After several months of considering and debating proposals and then some counter-proposals, it’s finally official – a $15,000 annual salary has been established for the 11 members of the new, charter-mandated city council that will take office in January of 2014.
The salary plan, which does not extend health insurance benefits to the councilors-to-be, was ordained into law on a 14-1 vote Monday night by the current common council.
The vote finalized a legislative process that stretched over several months.
The members of the new city council will be paid more than the current aldermen ($7,200 a year) and members of the common council ($5,500) presently receive.
The new salary ordinance had to receive a pair of concurring affirmative votes from both legislative branches of Everett’s bicameral city government.
On both aldermanic roll call tallies – with the second one taken two weeks ago – the vote was 6-1 to approve the $15,000 salary.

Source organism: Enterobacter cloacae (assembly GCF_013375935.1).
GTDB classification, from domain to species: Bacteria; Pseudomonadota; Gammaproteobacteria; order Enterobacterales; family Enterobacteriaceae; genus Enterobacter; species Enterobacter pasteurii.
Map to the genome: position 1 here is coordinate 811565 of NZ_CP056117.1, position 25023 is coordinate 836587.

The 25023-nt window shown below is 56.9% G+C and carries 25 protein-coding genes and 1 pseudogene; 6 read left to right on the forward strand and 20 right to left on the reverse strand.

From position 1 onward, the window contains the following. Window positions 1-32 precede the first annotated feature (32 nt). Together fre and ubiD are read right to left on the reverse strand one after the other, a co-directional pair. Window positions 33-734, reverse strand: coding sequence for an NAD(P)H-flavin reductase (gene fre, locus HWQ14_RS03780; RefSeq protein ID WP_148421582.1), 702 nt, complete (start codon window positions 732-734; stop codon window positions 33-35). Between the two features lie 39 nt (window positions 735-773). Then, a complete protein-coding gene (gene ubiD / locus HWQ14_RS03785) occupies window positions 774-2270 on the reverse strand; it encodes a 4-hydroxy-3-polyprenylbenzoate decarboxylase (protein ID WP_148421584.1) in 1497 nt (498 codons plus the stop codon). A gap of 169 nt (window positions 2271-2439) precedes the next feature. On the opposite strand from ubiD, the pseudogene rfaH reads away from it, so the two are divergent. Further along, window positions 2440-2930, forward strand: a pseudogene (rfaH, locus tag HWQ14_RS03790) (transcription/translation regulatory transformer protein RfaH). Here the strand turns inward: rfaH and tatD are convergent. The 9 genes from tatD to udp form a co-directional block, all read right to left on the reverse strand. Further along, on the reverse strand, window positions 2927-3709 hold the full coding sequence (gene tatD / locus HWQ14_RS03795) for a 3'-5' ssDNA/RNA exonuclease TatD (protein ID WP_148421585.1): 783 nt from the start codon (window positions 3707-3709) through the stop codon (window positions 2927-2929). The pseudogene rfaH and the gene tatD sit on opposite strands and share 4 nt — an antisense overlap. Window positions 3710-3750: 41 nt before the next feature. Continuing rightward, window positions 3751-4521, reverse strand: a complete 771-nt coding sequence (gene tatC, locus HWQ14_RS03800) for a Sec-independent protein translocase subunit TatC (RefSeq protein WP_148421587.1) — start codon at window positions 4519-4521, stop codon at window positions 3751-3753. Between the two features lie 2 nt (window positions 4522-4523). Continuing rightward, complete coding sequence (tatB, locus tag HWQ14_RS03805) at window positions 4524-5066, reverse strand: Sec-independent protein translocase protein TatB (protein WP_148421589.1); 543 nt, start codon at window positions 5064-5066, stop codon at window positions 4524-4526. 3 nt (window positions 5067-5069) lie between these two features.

Ald. Millie Cardello was the sole dissenter.
Prior to the common council giving the legislation its finalizing vote of ordainment earlier this week, the councilors had given its initial blessing three weeks ago on a 15-1 vote.
In each instance, the only negative vote was cast by Councilor Catherine Tomassi Hicks.
At this week’s meeting, Hicks again repeated her stand that her conscience wouldn’t let her vote for a $15,000 pay for the new council because the economy is so strained and seniors are being limited to a token one percent “cost of living” increase in their social security checks.
Hicks said she would vote for a $10,000 salary, but not $15,000.
However, the councilwoman did not offer a formal amendment to lower the proposed salary.
Originally – when the issue of establishing the new council’s pay was first brought up several months ago – a plan was offered to pay the members of the new council $25,000 a year.
That was scaled back to $19,500 and then it was scaled back even more by the finance committee to the eventual compromise figure of $15,000.
A bid to include some “stipends” – extra pay for the president and for members of the “most active” committees – was also considered, but eventually abandoned.